Saturday, January 4, 2014

Alive!

I don't know about you, but when I get my camera in my hand and the light is right...I don't EVEN know how cold it is outside!

I went into the chilly air, camera, egg basket and feed bucket in hand. It was 24 degrees. And the light? Well, the light, coming over the hill and through the trees...it was amazing!





I was in search of a self-portrait. 'Just a little bit'...a curious idea, and harder to do with one hand...so I headed into the clearing, to see what I could find.

And I saw this. My sworn enemy. Poison Ivy. Well, the roots of said enemy, but none the less dangerous than the leaves that will spring forth from this vine, once the weather warms. But oh, how beautiful and intricate, in the morning light.



And a little farther on. Look close. Look, very, very close.


When we moved here from the glorious Rocky Mountains, I had a hard time seeing the beauty of God's creation in the stands of 'dead' trees all around me. "Why?" I used to ask. "Why did I have to leave the majesty of Your mountains, for all this death?" And then I started looking closer. And saw the majesty of His creation in the tiny details all around me.




And then this. As I was coming back from my jaunt, fingers numb, cheeks red, I saw this!



And this. What I came outside looking for. I think I found it. A reflection of my self in His beauty.


Thursday, December 5, 2013

Six Steps from the Soup Pot

I have been writing somewhat of a journal on facebook, detailing life with guineas. I decided to move it over here, so that I have a more accessible record for when I finally write my book. I will move the earlier posts over sometime soon...


Today, on Guineas in the Rain, we find the hopeful Homesteader standing by the Big House, watching all the young chicks enjoying their new found freedom outside the run. There are worms to pull out of the damp ground and leaves to chase, big hens to dodge...it is quite an enjoyable way to spend a warm, rainy, winter afternoon.

I had just turned all the big chickens out of the run, when I heard a squawk on the front porch. I looked up to see our main roo Jasper working his magic with one of the banty hens, when out of nowhere a guinea jumped him from behind and chased Jazz Man away from the hen! Much put out by this unexpected interruption, Jazz turned to engage this rude creature and he was summarily jumped by all THREE of the male guineas (collectively known as Jack)!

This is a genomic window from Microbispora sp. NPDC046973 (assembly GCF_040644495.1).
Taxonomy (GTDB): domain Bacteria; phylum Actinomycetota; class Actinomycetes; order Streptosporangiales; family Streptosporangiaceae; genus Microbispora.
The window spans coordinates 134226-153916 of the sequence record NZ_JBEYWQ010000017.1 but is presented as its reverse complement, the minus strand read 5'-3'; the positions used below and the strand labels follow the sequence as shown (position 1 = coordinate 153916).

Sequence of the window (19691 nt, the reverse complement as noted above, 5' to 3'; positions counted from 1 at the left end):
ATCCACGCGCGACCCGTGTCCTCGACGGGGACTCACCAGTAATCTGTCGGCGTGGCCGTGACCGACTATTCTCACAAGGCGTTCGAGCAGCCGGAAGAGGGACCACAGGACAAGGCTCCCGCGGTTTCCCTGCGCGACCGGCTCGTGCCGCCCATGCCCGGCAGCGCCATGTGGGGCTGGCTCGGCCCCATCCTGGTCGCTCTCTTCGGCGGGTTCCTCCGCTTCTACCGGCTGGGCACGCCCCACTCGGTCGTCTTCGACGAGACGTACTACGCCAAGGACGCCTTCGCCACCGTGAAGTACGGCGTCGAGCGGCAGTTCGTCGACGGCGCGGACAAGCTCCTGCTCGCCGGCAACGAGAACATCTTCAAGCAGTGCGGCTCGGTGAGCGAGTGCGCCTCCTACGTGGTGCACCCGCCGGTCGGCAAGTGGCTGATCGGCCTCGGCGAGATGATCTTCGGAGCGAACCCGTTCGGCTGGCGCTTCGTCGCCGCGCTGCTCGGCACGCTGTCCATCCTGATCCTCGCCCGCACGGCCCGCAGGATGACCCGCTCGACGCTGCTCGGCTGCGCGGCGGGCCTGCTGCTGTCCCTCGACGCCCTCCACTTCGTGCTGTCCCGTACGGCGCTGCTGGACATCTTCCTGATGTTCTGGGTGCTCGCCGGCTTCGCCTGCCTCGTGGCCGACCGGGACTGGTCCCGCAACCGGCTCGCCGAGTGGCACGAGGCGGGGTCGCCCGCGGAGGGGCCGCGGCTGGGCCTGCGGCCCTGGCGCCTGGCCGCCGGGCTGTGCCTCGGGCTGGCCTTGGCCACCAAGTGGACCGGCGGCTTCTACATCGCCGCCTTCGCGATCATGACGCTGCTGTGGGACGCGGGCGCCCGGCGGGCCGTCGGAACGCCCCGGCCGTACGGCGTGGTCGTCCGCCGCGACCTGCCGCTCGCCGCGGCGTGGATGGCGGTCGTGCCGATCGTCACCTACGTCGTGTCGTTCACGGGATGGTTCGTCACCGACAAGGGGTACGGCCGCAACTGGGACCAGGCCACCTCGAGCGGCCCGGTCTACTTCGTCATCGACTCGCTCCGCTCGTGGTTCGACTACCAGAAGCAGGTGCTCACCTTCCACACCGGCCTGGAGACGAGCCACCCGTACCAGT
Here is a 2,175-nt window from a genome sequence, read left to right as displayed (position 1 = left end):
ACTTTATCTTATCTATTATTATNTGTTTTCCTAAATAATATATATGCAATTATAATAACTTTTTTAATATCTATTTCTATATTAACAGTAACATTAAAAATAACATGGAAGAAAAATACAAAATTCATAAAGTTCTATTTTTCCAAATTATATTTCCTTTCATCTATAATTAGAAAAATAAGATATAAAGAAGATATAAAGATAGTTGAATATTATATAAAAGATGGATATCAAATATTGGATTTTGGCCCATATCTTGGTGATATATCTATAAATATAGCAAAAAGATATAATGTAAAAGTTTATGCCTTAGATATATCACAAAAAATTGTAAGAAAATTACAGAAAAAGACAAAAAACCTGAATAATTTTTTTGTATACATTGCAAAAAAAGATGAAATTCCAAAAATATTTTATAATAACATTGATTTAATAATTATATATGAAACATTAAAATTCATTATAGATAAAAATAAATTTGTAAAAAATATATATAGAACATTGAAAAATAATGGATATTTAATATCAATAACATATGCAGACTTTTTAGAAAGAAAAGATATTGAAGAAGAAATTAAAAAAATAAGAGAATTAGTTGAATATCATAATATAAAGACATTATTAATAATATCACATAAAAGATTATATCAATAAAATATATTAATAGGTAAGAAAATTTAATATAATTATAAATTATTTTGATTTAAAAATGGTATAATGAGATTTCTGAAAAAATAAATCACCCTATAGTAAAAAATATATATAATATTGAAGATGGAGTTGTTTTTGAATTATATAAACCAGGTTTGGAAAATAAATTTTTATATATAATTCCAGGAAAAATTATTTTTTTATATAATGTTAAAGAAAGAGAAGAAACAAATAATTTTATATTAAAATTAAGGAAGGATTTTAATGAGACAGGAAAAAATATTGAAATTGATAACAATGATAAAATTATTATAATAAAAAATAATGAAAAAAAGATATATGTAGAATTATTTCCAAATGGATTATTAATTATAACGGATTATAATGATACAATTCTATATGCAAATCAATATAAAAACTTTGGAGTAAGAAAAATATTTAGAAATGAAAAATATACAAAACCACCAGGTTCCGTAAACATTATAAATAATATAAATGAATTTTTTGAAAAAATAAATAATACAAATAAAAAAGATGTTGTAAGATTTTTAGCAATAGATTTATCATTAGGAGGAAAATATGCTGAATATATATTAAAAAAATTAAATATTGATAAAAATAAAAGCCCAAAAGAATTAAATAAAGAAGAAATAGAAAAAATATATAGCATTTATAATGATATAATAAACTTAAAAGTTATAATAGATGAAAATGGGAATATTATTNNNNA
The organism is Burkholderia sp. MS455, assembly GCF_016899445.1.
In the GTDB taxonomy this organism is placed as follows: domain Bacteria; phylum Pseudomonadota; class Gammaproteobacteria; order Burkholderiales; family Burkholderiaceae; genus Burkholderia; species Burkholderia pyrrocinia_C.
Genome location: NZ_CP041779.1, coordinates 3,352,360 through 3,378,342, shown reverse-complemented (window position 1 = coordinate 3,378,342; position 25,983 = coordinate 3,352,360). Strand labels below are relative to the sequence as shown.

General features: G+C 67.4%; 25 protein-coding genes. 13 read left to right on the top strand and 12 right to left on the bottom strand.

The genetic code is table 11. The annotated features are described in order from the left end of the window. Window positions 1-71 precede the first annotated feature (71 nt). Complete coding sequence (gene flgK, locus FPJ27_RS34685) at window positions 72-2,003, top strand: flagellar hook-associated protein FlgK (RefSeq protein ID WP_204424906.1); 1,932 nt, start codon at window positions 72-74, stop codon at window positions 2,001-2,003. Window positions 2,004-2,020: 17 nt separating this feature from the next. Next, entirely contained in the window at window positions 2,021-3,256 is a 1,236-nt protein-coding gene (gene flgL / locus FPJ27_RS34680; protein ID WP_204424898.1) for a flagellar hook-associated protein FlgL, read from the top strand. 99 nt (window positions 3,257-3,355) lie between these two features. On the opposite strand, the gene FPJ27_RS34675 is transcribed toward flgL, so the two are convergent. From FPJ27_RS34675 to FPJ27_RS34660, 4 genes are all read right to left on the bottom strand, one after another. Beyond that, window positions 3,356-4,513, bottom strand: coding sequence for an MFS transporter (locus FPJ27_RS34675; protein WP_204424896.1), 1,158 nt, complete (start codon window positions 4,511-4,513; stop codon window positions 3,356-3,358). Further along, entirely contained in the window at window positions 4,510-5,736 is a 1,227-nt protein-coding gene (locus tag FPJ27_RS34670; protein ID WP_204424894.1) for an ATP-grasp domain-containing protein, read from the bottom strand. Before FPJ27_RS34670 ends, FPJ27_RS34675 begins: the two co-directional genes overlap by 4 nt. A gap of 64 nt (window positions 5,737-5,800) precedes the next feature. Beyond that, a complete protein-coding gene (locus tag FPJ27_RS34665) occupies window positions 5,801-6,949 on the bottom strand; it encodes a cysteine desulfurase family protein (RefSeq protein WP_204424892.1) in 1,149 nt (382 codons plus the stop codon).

Now, if you are new to guineadom and have not seen guineas fight before, there is a lot of head bobbing and wing flapping while the females bunch around and cry their "buckwheat, buckwheat, buckwheat" call...it is quite annoying, to humans anyway. However, when three guinea males gang up on one roo, the fight looks a little different. One of the males enagaged Jazz from the front, pecking at his head and neck, trying to get a good hold on some of those beautiful neck feathers. The other two were diving in from behind, trying to grab the fluffy white under-feathers right above the base of Jazz's tail. Now, I'm no rooster, but I would have to guess that having your tail feather pulled has gotta hurt!

Across the yard and through the woods they came, Jazz putting up a good fight, the three males in it for all they've got, the two females with their annoying "buckwheat" call...it is a regular back alley fight! I am watching carefully, and all the while, cheering Jasper on. "Way to go Jazz!! Show those Jacks who's boss!"

Around the Big house they come, a roiling mess of feathers and noise 'til they end up right at my feet! Jazz is breathing heavily, the Jills are still yellin' at the top of their lungs, baby chicks scatter in every direction...it is pandemonium in the hood! Well, except for Princess, our Gold Lace Black Polish. She is so oblivious to everything going on around her because of those crazy feathers that hang down in her face. She just calmly strolls through the middle of everyone, looking for that next sweet taste of bug.

Anyway, as Jasper comes back up for air, after shaking the last Jack off his tail, he calmly and smoothly strolls into the run, leaving the guineas in the yard. I close the door to give him a minute to collect himself and go up to talk to the Hillbilly for a minute to tell him all about the drama I have watched unfold. I say "Those darn Guineas are six steps from the soup pot, if they don't back off my rooster!!" We decide to let Jazz out of the run and see if we can even the odds a bit. I mean, Jazz does need to step up and own this yard..there are lives at stake here!